'Still has that aura': Crosby remains your favorite player's favorite player
Sidney Crosby settled into his chair last Friday, gazed at a group of eager reporters, and flashed his patented aw-shucks grin. His plain outfit - white T-shirt, black jeans, comfortable sneakers - matched his tidy mop of hair and scruffy yet short beard. He very much looked like Sid the Kid, only a little older now.
In a stately, unimpeachable kind of way, Crosby is still the NHL's lead ambassador. His play remains elite. His words continue to carry weight. He just happens to be 35 years old and in the middle of his 18th pro season.
At All-Star Weekend in Sunrise, Florida, the Pittsburgh Penguins captain was asked about playoff races, the postseason format, and sharing the ice and a dressing room with longtime frenemy Alex Ovechkin. The conversation eventually turned to 26-year-old Connor McDavid - who surpassed Crosby as the consensus best player on the planet a few seasons ago - then to 17-year-old Connor Bedard.
"I had a chance to skate with him last summer and, yeah, just no weaknesses," Crosby said of Bedard, the next hockey phenom out of Canada. "It's pretty cool to see someone at that age be as dominant as he is."
Survey NHL stars about late-career Crosby and similar responses flow in: It's pretty cool to see someone at that age be as dominant as he is.
"The longevity," Colorado Avalanche defenseman Cale Makar said.
"One of the most complete players in the game," said Nathan MacKinnon, Makar's teammate and one of Crosby's closest pals.
"He has that presence when he steps on the ice. You just know he's out there, and there's only three or four guys like that in the entire league," Detroit Red Wings captain Dylan Larkin said. "He still has that aura."
Added Vegas Golden Knights forward Chandler Stephenson: "He's the captain and the guy you'd want on your team - 10 times out of 10."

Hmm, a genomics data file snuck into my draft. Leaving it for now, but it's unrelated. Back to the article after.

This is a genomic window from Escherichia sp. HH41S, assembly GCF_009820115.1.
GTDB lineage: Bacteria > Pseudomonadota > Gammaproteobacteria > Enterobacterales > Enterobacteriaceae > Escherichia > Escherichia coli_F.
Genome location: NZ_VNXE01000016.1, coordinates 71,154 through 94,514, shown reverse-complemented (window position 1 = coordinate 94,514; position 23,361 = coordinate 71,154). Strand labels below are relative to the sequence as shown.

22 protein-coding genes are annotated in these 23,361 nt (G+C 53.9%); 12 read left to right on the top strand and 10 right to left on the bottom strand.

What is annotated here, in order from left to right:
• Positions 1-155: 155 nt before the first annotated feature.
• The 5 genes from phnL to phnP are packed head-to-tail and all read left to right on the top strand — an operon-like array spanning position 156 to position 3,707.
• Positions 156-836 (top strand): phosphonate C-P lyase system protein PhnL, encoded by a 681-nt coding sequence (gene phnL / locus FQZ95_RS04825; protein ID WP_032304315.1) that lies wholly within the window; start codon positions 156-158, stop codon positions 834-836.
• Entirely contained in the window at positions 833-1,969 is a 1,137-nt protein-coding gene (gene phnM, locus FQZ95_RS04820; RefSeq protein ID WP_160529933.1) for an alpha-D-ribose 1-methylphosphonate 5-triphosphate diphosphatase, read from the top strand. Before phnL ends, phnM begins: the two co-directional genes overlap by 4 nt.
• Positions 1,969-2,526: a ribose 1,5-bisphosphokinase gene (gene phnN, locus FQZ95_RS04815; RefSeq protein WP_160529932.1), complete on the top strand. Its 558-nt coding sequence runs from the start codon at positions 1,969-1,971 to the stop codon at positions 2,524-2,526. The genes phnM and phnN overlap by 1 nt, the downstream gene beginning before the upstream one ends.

Born on Aug. 7, 1987, Crosby is the 42nd-oldest player among the 945 to appear in at least one NHL game this season. Overall, he's tied with Mikko Rantanen for 10th in points (61 in 50 games) and is on pace to record his seventh 100-point season. The only players aged 35 and older enjoying campaigns on par with Crosby's? Ovechkin and Patrice Bergeron.
Crosby has evolved as the sport's skill level and pace of play have ratcheted up during the salary-cap era. As McDavid put it, Crosby has made a habit of introducing "little tweaks" to delay any meaningful decline, seemingly always adjusting before the opposition can key in on a flaw. "Little different things here and there to keep opponents guessing," McDavid said. "He's done that time and time again. It's amazing to see."
In 2023, Crosby is slightly less dynamic and physical than his younger self. Yet the foundation and spirit of his game have barely changed. The two-way center with three Stanley Cup rings, a pair of Olympic gold medals, and a trophy case full of individual awards is still one of the NHL's smartest, most efficient players and a feared, below-the-hash-marks grinder.
"He's like a little bull," Edmonton Oilers superstar Leon Draisaitl said of the 5-foot-11, 200-pound Crosby's low center of gravity. "He's so strong on his skates. You can't knock him over. He's just so balanced."
"He can kill you in so many different areas, whether it's puck protection in the corner or net-front battles tipping pucks," said the 24-year-old Makar, who grew up idolizing No. 87 for his hockey IQ. "You always have to be aware of where he is."
"You could hit him as hard as you want, and he's not getting off that puck," said Adam Fox, a defenseman for the Metropolitan Division rival New York Rangers. Fox later added: "His brain isn't slowing down, either. He's one of the toughest guys to defend in the league."